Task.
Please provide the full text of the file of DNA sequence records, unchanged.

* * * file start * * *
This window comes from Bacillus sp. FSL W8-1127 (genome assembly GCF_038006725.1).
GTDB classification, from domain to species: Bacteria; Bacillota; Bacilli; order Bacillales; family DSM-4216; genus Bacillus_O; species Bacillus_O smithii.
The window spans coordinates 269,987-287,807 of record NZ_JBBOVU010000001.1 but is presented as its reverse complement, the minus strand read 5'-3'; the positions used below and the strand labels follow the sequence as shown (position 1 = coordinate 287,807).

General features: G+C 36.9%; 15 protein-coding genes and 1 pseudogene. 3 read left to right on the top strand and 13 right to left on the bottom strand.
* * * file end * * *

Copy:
This window comes from Bacillus sp. FSL W8-1127 (genome assembly GCF_038006725.1).
GTDB classification, from domain to species: Bacteria; Bacillota; Bacilli; order Bacillales; family DSM-4216; genus Bacillus_O; species Bacillus_O smithii.
The window spans coordinates 269,987-287,807 of record NZ_JBBOVU010000001.1 but is presented as its reverse complement, the minus strand read 5'-3'; the positions used below and the strand labels follow the sequence as shown (position 1 = coordinate 287,807).

General features: G+C 36.9%; 15 protein-coding genes and 1 pseudogene. 3 read left to right on the top strand and 13 right to left on the bottom strand.